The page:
The Malayan tiger is the least known and most critically endangered of all tiger subspecies, and they are nearing extinction. Only 200 wild tigers remain and they are exceedingly threatened by poaching and habitat loss. This project will create sustainable livelihoods as well as empower indigenous peoples to become forest custodians through surveillance patrols, and by restoring vital ecosystems in the only enduring wildlife corridor connecting 2.5 million hectares of rainforests.
Tiger numbers have declined, from 3000 in the 1950's down to 200 today. That is a drop of nearly 95% of the population over 70 years. Malaysia has sufficient forests to support a minimum of 1000 tigers but effective protection is limited due to a lack of resources in both finance and manpower. Forests are converted for resource extraction that is detrimental to sustainable development, and the disengagement of indigenous voices, whose lives are linked to forests, remains a challenge.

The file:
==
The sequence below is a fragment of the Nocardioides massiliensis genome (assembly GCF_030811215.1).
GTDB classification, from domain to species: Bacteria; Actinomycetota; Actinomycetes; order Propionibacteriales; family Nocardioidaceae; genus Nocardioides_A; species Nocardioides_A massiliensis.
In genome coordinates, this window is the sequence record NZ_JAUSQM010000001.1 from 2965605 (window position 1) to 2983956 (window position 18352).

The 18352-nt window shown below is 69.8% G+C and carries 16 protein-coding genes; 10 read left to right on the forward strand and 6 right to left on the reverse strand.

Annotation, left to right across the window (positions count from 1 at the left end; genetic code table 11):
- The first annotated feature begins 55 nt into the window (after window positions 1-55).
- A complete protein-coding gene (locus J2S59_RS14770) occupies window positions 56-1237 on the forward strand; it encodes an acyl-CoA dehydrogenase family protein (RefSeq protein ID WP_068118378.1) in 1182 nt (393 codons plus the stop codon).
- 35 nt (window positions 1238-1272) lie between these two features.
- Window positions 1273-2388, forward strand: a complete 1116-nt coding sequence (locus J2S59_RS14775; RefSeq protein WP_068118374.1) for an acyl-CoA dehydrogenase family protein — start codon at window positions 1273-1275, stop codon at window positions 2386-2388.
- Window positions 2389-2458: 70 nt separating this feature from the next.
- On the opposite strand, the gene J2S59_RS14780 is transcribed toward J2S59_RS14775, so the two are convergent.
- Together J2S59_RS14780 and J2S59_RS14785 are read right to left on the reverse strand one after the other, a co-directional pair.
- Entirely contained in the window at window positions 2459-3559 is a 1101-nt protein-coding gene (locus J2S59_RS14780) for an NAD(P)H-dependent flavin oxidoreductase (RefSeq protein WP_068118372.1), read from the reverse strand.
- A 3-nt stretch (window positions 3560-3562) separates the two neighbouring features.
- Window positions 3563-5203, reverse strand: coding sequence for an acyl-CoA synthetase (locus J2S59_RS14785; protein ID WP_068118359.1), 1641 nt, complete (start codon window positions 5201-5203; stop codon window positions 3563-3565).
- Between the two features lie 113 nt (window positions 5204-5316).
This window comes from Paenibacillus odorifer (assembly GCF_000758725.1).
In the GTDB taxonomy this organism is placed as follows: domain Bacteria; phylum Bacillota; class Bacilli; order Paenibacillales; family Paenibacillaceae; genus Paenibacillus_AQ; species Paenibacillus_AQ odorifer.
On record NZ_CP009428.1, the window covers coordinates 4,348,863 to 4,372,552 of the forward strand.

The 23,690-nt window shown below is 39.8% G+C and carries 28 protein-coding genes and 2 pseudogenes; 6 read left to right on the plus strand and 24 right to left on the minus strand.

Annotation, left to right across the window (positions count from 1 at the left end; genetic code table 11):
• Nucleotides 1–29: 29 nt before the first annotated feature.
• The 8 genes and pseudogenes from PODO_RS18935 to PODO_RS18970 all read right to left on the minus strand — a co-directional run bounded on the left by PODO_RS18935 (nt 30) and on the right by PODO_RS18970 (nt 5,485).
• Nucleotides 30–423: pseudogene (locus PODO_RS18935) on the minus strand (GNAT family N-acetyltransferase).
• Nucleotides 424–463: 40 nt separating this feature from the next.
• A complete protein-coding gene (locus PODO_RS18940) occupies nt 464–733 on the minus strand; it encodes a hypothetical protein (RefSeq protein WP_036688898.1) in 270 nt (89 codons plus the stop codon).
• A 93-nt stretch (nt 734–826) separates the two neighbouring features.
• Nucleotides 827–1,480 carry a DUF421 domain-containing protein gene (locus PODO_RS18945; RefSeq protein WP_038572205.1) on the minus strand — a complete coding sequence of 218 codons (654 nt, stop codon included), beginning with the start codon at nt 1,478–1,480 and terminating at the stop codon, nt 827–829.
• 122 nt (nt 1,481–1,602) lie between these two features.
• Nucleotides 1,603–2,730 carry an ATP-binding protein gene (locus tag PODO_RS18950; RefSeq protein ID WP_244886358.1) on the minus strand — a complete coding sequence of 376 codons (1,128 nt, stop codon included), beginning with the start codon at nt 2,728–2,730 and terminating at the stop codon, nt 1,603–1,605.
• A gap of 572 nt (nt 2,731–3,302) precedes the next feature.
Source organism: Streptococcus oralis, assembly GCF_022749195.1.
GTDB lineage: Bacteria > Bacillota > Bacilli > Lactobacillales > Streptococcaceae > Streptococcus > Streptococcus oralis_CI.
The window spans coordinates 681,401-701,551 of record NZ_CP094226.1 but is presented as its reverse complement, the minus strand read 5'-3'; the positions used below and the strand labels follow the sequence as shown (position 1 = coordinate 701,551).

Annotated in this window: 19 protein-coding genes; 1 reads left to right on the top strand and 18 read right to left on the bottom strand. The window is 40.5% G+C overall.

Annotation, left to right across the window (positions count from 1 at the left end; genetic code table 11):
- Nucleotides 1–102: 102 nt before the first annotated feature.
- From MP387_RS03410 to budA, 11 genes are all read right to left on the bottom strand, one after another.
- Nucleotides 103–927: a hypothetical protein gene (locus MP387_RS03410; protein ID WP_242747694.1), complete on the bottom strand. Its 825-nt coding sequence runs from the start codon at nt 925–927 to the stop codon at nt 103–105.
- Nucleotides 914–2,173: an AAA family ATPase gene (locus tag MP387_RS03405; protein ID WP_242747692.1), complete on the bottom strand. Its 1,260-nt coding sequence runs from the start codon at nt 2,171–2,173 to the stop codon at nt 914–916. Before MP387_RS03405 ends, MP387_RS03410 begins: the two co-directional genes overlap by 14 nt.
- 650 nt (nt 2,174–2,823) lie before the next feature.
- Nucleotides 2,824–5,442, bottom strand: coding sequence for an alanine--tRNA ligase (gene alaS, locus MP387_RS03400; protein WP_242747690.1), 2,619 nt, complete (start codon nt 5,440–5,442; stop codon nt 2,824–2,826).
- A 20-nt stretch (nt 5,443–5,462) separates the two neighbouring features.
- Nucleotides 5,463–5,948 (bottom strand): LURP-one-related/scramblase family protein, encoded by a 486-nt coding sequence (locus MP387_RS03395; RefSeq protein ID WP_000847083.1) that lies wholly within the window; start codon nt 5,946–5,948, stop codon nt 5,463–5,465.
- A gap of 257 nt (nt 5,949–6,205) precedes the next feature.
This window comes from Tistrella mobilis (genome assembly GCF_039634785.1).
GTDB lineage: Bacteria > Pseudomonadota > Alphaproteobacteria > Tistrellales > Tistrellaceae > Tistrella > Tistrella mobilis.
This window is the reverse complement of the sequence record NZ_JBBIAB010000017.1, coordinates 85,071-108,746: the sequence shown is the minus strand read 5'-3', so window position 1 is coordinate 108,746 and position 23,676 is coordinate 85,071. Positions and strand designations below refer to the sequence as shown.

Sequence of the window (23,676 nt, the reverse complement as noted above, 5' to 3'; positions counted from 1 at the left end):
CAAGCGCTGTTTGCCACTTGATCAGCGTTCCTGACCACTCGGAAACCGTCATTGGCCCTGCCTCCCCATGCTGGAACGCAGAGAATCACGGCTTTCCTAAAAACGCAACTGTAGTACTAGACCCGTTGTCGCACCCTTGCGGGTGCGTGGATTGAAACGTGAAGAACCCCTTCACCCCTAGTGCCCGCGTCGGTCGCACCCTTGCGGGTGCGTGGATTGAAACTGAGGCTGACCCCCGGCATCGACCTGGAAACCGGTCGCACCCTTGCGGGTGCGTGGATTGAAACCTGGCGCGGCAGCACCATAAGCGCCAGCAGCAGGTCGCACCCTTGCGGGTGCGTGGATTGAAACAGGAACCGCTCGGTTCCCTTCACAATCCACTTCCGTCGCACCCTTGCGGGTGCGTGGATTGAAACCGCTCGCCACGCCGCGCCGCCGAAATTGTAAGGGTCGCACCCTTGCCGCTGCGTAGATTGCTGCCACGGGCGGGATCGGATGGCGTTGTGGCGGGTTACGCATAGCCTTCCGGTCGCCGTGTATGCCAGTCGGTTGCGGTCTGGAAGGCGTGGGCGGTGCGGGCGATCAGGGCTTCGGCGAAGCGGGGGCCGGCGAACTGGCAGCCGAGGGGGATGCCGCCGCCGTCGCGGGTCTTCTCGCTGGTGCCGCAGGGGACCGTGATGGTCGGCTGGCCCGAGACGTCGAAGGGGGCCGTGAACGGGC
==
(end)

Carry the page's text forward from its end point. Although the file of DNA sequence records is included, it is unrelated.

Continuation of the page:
For nature conservation to be sustainable, building local stewardship is essential. This project will empower 50 men and women to conduct forest patrols and nurture seedlings for replanting to restore vital habitat. In total, it will engage more than 90% of the households in indigenous villages within a critical wildlife corridor. Wildlife protection and habitat enrichment is vital within this mega-biodiverse landscape which is threatened by habitat loss, illegal encroachment and poaching.
This project addresses immediate threats to tigers but is nested in a long-term initiative to restore people's relationship with wild nature, highlighting the recovery of tiger populations as an indicator of success. Supporting this project will contribute to the protection of rare and endangered wildlife species, facilitating indigenous community based conservation projects and potentially creating downstream sectors such as ethical and locally based wildlife conservation tourism initiatives.
This project has provided additional documentation in a PDF file (projdoc.pdf).